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What's Up Magazine

On Tapas (or, Key Lime Cafe Introduces Tapas Menu)

May 17, 2010 05:59PM ● By Anonymous

I tend to come down in the camp of the supporters. There’s always at least one small plate I don’t like, but it’s never a big deal because I have so many options from which to choose. The tapas-tasting protocol, I suppose, depends on how close I am with my tablemates.

That’s a long-winded introduction to the news that Carol Parlett, proprietor of Key Lime Café in St. Michaels, has made every Friday at her restaurant tapas night.

“In today’s world, it’s a nice way to eat well,” she said. “It’s a fun way to sample flavors and do it economically.”

The 22 different tapas choices fall between $4.50 and $9 per plate, with options including tempura asparagus spears with curried mayo dipping sauce, bruschetta with black olive tapenade, grilled andouille with spicy mustard, scallops with pineapple salsa, gazpacho shooters, grilled lollipop lamb chop with garlic confit and mint, and marinated flat iron steak with chimichurri sauce.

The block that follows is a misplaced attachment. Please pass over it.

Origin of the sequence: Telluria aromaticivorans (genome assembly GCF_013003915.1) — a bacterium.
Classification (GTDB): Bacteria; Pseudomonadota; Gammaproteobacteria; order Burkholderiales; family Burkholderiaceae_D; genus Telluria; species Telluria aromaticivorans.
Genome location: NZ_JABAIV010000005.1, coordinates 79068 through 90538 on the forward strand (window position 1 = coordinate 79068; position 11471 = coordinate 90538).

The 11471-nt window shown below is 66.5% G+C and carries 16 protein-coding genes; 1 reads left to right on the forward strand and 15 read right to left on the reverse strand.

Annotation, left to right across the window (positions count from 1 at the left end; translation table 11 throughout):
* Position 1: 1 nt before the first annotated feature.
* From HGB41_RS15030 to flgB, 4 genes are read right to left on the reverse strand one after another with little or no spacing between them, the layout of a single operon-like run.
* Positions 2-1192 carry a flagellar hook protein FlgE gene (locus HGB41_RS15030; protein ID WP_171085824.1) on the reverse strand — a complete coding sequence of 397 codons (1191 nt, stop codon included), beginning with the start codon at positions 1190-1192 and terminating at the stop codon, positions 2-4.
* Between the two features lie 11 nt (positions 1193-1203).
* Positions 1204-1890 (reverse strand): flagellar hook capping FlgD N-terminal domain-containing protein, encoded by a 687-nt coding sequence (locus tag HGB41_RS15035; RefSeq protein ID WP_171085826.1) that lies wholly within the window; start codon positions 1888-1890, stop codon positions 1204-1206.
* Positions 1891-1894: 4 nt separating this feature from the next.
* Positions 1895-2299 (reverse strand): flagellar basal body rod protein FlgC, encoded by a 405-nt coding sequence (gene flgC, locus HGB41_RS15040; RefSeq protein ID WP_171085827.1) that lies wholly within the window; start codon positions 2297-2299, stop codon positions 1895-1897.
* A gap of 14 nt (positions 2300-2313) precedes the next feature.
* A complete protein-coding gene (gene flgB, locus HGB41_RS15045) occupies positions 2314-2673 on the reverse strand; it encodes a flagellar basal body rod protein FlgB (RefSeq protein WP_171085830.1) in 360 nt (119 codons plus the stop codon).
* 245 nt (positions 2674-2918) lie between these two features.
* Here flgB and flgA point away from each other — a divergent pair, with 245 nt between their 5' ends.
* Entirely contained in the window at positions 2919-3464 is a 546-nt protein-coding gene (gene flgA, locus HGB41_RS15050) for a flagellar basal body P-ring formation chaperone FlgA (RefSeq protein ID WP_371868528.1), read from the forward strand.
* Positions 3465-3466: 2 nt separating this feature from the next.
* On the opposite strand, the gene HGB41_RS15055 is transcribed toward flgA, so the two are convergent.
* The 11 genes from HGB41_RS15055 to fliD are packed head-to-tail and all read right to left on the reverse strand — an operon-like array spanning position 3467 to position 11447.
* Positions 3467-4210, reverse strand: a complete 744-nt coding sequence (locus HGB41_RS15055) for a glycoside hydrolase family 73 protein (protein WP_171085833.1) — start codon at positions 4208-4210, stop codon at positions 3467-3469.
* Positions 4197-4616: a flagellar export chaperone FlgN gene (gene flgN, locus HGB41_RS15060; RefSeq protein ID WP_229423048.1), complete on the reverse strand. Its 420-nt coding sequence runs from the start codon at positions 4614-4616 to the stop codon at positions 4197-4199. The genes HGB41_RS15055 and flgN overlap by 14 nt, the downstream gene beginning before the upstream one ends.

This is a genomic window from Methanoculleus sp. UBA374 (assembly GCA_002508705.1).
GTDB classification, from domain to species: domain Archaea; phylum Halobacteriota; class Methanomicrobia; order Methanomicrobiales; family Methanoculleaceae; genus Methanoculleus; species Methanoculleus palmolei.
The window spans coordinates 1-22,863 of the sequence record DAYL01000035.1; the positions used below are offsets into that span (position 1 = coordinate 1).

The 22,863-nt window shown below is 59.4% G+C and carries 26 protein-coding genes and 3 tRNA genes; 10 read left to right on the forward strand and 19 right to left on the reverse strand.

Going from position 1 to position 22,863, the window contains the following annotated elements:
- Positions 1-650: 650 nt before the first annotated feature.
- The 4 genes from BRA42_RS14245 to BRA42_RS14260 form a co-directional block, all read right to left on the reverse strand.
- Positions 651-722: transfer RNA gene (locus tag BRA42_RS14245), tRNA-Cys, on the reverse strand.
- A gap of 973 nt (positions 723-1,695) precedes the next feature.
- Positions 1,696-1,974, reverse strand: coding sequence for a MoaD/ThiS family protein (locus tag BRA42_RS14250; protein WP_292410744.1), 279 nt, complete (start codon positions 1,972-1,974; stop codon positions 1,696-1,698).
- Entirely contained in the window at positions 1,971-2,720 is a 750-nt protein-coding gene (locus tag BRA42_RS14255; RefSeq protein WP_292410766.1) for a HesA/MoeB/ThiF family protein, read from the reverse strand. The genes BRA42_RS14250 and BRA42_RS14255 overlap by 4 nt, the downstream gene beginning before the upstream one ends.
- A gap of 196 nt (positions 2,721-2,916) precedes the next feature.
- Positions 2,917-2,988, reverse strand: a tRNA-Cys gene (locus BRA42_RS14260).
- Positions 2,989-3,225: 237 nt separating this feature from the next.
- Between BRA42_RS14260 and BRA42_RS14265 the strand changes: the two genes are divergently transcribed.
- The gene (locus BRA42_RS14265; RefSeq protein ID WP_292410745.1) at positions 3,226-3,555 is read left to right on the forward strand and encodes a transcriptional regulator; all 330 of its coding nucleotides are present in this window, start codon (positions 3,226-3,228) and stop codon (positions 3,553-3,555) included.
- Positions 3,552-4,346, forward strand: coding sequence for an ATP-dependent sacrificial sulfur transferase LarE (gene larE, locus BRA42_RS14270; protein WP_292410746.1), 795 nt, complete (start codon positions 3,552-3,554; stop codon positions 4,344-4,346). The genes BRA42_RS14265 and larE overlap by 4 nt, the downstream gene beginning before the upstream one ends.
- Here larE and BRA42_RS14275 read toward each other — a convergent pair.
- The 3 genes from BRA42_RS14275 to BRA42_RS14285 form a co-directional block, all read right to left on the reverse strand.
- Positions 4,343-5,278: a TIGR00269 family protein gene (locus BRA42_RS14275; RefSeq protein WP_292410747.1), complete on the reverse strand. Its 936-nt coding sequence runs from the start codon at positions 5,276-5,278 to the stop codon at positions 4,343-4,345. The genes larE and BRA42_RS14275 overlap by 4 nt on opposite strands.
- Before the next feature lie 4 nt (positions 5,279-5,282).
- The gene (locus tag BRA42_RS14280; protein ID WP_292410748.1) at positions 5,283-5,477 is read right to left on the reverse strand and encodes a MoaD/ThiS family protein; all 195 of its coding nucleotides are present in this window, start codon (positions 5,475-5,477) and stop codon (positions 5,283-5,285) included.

For dessert, diners can opt for the assorted tartlets, a selection of three, two-bite sweets: the restaurant’s signature key lime pie, cheese cake with fresh berries, and chocolate ganache.

Key Lime’s kitchen staff is captained by Executive Chef A.J. Wells and Pastry Chef Tricia King. Bartender Ted Lowry is “an artist in his own right,” according to Parlett. His homemade caipirinha—Brazil’s national drink, made with cachaça (a sugarcane product)—along with both red and white homemade sangrias, are testaments to his artistry.

What are your thoughts on tapas? Maybe I’m off base in seeing a partisan divide, but it seems a contentious offering whenever my friends are deciding where to go for a group dinner. Its supporters and detractors are equally loud, and there’s hardly ever anyone in the middle (sort of like everything else in this country, I suppose). As a point of comparison, my suggestions of Ethiopian are rejected out of hand by all.